I guess the difference remains that we connect the two batteries only when needed, whereas in an EV this would need more caution or why not an electronic switch.

Barbagris
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Re: Traction Battery/Cell Voltages

Wed Apr 10, 2013 7:38 am

In a e-bike, each battery pack has its own BMS. Both overvoltage and undervoltage protects his pack, and in intermediate voltages each pack contributes with part of the current. How? 50/50? 20/80? 80/20? no way of know that, but when a pack reaches his level of undervoltage protection, it's BMS isolates and you only have a pack running (on low voltage)

In a car, I think it may be more delicate. I'm no expert, but to increase range can see perhaps three ways of approach.
- A battery pack with a voltage different than the main pack, and a DC/DC converter to recharge it, as in the kit's for the Plug-in Prius (Enginer et al). Simpler, perhaps safer, but with lower performance (converter losses)
- A battery whith a final voltage similar to the main pack, in parallel, with some type of "insulation", perhaps a "power diode" (not sure of the name) for not charge the auxilar pack with regen.
In both cases the additional pack must have its own charger and BMS (such as e-bike)
- A battery with 88 cells similar enough to the original ones, to put it fully parallel. I think is very difficult to implement.

Time will show.
...learning...

Don
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Re: Traction Battery/Cell Voltages

Wed Apr 10, 2013 7:59 am

Ultimately though, this discussion is about whether you bought the 'right' car - If you need something to carry you more than about 75 miles, the iMiEV isn't it and prospective buyers should realize that before they even consider this car - If you need to go 100 or 150 miles on a single charge, buying a car which won't and then trying to modify it to do so isn't a very practical way to proceed, IMO

The battery and associated electronics which protect it, charge it and regulate everything is a very sophisticated 'system' which doesn't lend itself very well to being modified. I think the only thing I would ever consider if I absolutely had to add more battery power to extend range would be to go with a completely separate system utilizing a DC to DC converter to recharge the main pack . . . . and I would probably limit that process to when the car was sitting with the ignition off and not try to do it while the car was moving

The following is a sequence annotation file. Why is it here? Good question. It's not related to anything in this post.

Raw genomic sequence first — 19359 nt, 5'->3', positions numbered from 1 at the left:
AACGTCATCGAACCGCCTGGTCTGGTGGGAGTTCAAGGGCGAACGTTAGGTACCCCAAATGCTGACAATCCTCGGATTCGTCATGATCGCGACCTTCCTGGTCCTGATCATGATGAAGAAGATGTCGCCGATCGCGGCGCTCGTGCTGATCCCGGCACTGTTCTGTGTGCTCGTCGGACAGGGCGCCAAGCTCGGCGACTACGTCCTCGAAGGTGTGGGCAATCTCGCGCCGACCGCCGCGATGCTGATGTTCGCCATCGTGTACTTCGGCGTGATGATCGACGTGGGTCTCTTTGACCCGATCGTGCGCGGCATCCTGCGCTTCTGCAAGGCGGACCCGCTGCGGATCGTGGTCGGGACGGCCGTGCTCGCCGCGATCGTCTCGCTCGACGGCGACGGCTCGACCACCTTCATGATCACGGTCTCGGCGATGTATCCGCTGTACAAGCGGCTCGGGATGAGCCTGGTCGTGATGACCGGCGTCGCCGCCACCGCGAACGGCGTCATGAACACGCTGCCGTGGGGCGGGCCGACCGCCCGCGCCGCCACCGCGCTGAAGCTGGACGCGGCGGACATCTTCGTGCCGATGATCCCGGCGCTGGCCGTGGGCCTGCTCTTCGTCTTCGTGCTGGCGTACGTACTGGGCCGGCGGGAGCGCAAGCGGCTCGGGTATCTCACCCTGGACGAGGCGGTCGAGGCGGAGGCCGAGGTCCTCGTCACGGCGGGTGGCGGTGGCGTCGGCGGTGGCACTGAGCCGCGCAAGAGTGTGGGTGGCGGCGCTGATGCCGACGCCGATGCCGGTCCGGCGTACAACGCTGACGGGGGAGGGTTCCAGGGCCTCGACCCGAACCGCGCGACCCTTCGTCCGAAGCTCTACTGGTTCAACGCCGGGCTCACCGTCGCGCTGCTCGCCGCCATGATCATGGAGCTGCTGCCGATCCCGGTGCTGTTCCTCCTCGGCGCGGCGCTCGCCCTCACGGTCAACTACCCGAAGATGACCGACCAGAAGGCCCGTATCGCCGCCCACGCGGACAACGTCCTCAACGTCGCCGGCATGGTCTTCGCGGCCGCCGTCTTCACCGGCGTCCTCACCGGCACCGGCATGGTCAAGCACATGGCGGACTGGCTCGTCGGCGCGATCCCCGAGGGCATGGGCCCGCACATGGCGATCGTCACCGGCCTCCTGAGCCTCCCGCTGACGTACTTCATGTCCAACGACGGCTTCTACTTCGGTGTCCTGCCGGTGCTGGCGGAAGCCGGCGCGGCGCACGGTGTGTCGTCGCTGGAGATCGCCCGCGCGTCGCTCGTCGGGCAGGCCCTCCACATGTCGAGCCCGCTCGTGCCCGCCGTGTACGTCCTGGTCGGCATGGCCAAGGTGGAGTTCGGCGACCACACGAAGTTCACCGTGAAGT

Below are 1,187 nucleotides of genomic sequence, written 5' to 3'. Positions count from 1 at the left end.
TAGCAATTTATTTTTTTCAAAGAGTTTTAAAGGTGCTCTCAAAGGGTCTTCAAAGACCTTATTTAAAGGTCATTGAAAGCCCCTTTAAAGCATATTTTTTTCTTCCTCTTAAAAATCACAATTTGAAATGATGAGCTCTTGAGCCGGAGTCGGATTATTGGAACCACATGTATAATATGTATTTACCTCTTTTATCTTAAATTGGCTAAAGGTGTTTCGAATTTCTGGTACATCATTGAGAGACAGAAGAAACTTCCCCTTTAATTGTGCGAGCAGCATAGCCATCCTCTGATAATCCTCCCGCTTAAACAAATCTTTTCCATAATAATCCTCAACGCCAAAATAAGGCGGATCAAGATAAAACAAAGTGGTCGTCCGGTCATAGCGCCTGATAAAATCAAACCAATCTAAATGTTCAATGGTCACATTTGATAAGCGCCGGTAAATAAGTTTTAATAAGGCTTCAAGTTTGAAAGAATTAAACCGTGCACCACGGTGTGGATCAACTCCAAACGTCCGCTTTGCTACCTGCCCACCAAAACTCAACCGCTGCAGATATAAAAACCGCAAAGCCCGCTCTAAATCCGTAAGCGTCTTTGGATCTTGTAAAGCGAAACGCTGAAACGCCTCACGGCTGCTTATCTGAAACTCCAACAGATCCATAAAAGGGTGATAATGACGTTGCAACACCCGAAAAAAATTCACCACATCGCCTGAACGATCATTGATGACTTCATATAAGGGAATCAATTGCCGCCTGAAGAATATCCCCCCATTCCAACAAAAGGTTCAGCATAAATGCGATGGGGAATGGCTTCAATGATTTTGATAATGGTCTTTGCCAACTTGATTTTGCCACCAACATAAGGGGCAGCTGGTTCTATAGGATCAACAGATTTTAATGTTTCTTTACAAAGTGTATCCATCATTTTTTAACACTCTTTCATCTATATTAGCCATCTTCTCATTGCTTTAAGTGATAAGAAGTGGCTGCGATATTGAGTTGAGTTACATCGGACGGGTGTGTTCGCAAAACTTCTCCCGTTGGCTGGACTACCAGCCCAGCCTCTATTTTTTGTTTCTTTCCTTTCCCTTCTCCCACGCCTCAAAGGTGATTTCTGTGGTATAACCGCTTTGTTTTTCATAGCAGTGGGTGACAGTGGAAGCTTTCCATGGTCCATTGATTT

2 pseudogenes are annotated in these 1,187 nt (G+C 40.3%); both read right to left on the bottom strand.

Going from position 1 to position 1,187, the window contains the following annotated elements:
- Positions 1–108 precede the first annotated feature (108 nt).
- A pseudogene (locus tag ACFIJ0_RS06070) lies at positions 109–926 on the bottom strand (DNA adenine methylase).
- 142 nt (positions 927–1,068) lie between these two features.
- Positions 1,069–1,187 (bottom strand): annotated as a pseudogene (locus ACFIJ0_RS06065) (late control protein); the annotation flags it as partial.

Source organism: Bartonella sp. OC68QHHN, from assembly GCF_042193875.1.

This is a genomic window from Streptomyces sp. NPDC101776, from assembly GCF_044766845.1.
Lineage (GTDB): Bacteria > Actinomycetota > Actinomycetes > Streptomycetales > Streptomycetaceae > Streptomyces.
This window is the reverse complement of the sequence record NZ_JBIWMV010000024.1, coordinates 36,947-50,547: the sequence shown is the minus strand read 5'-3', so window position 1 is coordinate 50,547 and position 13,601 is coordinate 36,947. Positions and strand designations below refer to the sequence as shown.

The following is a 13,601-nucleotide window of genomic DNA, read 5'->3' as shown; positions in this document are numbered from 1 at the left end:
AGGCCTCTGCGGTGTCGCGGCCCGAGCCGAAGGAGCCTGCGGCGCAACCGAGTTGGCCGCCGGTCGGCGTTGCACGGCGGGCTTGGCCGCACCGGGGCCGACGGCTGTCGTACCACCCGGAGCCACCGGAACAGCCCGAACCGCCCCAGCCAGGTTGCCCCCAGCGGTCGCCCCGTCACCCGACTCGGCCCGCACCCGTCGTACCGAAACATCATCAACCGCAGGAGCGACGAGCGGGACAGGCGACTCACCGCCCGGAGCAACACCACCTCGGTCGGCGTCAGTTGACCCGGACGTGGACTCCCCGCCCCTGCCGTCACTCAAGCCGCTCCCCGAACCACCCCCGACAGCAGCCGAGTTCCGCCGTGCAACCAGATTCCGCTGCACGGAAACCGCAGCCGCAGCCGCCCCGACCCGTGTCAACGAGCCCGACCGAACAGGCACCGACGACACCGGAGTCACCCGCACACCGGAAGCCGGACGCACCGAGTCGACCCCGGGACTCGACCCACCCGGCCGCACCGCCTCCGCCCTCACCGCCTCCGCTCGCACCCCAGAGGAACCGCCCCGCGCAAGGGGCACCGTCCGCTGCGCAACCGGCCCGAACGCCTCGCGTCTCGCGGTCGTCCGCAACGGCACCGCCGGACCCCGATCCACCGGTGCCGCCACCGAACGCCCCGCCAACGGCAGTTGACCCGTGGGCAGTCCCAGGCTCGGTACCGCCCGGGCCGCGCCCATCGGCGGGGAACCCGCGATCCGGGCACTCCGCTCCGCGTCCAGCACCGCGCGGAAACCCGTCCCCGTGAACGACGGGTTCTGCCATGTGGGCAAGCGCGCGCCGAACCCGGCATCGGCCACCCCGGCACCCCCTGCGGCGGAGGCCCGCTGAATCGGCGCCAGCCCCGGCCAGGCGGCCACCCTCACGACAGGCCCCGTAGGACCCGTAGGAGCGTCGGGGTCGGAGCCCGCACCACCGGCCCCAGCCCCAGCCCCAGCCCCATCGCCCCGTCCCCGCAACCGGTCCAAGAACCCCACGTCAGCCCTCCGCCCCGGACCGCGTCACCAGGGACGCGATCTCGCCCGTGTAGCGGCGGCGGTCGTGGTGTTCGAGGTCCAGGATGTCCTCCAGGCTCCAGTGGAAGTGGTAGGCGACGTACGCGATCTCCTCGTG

But . . . . . If I knew I needed to go more than 75 miles, my first choice would still be a different car

Don
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jray3
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Good news, Bad news about LiFe battery cells

Mon Apr 22, 2013 2:27 pm

Turns out that lithim ion batteries do have a memory effect after all, :shock: but it is very small and appears to be reversible. :roll:
http://phys.org/news/2013-04-memory-effect-lithium-ion-batteries.html
2012 i-SE "MR BEAN" 110,300 miles
2016 KIA SOUL EV, 90 kW, 27 kWh, 34k miles
2000 Mazda Miata EV, 78 kW, 17 kWh
1983 Grumman Kurbwatt EV,170 kW, 32 kWh
1983 Mazda RX-7 EV 43 kW 10 kWh
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alohart
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Re: Good news, Bad news about LiFe battery cells

Mon Apr 22, 2013 3:37 pm

jray3 wrote:Turns out that lithim ion batteries do have a memory effect after all, :shock: but it is very small and appears to be reversible. :roll:

The small memory effect was measured in a LiFeO4 battery which is not the type of battery used in our i-MiEV's. I wonder whether the LiMn2O4 (or is it LiMnO2?) used in our i-MiEV's suffers a similar memory effect.
Aloha,
Art
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JoeS
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Re: Good news, Bad news about LiFe battery cells

Sun May 05, 2013 9:32 am

jray3 wrote:Turns out that lithim ion batteries do have a memory effect after all, :shock: but it is very small and appears to be reversible. :roll:
jray3, thank you for posting this. There was some follow-on discussion of this and, as someone on EVDL pointed out: "The effect is in fact tiny: the relative deviation in voltage is just a few parts per thousand." Yawn.
The end result being that this is NOT something we should be concerned about at all.
EVs: 2 Wht/Blu SE Prem., '13 Tesla MS85, 3 156v CorbinSparrows (2 Li-ion), 24v EcoScoot(LiFePO4)
EV Conv: 156v '86 Ram PU, 144v '65 Saab 96
Hybrids: 48v1kW bike
ICE: '88 Isuzu Trooper. Mothballed: '67 Saab (orig.owner), '76 MBZ L206D RHD RV